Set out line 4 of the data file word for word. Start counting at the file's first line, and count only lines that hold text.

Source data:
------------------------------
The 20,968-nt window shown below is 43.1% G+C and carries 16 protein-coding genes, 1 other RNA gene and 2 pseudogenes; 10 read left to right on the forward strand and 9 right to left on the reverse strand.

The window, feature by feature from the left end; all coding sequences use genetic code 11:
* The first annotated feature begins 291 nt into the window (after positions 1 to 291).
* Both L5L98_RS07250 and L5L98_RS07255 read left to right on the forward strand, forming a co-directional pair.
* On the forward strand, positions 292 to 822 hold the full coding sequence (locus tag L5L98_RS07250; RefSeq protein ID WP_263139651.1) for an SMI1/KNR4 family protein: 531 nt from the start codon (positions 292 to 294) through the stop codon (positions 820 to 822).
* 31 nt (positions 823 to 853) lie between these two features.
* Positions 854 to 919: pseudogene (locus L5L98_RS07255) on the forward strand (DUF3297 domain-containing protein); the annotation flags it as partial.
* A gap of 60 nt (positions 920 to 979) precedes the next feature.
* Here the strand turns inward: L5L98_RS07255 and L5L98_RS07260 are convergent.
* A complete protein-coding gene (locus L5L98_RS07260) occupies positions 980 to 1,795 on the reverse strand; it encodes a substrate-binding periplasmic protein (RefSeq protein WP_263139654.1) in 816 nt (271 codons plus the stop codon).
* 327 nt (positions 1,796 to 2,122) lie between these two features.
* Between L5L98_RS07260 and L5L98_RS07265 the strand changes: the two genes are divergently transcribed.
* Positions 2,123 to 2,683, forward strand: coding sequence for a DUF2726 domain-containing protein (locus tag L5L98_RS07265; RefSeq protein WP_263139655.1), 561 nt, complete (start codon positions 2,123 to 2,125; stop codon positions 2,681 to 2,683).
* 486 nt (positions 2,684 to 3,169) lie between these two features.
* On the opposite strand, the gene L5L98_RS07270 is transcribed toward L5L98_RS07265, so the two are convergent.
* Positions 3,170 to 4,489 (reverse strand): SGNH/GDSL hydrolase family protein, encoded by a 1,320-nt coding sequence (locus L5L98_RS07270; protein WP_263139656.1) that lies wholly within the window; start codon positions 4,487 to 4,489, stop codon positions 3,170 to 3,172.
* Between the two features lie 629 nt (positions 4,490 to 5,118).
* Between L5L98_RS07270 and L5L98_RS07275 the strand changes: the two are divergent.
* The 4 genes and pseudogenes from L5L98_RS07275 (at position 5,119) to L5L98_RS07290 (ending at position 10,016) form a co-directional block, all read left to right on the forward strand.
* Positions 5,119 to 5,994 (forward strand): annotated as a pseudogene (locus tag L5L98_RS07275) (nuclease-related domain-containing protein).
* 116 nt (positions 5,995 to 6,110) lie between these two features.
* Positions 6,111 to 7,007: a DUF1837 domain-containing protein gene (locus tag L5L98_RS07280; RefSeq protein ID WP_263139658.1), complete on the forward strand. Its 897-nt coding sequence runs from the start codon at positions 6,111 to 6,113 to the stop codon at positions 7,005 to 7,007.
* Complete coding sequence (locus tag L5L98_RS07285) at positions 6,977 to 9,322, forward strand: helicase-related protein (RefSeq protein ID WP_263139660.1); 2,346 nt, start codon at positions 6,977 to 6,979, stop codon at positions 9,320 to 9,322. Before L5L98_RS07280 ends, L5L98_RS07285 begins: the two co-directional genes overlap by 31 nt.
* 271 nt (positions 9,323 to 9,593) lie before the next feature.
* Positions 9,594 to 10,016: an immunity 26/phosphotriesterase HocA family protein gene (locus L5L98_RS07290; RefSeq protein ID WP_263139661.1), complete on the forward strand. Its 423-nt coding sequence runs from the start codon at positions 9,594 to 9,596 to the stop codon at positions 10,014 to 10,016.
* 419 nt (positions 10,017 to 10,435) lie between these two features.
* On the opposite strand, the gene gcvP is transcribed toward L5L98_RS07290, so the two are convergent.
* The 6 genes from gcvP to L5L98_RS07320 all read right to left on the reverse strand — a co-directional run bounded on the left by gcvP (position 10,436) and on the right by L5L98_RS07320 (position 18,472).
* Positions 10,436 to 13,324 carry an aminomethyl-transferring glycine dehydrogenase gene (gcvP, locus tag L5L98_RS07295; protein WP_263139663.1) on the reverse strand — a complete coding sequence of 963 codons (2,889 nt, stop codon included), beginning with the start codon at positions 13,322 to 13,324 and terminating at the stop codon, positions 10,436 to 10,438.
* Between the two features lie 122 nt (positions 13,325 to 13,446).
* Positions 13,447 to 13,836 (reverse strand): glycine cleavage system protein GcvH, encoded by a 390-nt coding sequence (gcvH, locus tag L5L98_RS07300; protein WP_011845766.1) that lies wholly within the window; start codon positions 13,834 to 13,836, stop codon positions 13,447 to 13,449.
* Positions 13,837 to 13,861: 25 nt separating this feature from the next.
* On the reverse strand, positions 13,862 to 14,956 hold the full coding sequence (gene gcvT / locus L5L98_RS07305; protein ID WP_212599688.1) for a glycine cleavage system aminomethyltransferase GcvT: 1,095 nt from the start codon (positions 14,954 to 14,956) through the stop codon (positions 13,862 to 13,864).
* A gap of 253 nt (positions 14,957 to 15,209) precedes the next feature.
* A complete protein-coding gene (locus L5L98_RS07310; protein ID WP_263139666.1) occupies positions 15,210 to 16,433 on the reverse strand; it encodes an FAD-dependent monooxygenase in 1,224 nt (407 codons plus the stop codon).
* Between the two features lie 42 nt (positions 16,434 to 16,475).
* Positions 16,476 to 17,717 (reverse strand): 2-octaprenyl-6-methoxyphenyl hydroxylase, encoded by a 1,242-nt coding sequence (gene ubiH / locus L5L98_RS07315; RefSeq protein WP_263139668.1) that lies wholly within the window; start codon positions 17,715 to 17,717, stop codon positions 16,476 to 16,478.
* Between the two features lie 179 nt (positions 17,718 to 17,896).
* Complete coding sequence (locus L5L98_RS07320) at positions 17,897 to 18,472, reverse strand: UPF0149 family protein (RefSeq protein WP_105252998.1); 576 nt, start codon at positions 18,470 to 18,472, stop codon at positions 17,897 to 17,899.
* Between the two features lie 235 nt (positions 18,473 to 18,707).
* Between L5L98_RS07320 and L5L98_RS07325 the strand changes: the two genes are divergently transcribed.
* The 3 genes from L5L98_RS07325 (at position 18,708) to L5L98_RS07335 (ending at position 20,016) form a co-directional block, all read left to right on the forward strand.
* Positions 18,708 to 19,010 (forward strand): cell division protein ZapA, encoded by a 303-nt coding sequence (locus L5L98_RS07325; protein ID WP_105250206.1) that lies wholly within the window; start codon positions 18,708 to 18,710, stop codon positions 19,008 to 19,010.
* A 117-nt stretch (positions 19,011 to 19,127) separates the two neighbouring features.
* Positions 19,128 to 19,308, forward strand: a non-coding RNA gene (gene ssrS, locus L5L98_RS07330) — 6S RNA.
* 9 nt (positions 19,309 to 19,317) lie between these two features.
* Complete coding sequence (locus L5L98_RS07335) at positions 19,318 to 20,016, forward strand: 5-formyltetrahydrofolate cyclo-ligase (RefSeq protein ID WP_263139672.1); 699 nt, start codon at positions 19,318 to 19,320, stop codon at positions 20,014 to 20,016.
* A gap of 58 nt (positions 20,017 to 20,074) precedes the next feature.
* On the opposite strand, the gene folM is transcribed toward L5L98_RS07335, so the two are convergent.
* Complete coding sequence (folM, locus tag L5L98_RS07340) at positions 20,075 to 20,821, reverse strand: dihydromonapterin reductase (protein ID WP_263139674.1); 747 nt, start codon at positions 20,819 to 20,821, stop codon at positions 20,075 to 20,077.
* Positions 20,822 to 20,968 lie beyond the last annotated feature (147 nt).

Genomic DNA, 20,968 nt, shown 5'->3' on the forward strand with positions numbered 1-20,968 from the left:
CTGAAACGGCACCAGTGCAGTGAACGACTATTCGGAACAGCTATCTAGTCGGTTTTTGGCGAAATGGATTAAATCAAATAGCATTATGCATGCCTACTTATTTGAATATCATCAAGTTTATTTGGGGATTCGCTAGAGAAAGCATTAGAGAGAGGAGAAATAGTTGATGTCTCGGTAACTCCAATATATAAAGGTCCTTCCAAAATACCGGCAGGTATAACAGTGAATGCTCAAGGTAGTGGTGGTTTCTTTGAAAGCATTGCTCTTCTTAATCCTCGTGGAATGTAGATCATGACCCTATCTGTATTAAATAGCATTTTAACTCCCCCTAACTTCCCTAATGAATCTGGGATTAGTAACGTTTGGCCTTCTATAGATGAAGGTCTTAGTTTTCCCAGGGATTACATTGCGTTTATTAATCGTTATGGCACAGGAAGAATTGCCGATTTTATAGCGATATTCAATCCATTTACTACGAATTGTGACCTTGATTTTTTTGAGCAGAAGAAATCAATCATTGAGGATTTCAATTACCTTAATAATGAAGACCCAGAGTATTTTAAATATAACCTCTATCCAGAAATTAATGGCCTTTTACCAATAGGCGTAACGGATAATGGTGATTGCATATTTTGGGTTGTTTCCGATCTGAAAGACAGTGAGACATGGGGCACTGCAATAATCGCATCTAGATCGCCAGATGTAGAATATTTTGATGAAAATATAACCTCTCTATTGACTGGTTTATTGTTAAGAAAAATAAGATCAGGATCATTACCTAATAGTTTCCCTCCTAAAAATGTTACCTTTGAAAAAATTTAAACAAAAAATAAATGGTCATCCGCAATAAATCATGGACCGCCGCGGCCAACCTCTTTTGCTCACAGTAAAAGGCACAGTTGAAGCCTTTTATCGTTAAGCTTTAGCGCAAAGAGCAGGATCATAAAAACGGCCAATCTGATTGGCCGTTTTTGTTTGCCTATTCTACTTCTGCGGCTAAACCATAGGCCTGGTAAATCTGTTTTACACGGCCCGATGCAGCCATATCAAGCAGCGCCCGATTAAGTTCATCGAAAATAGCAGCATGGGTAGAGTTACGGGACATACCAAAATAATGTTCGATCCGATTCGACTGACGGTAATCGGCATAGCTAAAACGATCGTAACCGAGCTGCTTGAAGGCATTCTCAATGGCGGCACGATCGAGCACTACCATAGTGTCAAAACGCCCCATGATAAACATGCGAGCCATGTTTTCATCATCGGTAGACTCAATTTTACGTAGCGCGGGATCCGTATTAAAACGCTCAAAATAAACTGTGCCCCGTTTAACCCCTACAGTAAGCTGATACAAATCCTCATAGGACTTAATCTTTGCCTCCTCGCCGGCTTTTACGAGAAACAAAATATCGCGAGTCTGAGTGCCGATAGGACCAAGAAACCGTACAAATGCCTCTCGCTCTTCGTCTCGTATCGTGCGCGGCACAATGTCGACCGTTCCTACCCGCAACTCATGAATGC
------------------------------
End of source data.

* Both L5L98_RS07250 and L5L98_RS07255 read left to right on the forward strand, forming a co-directional pair.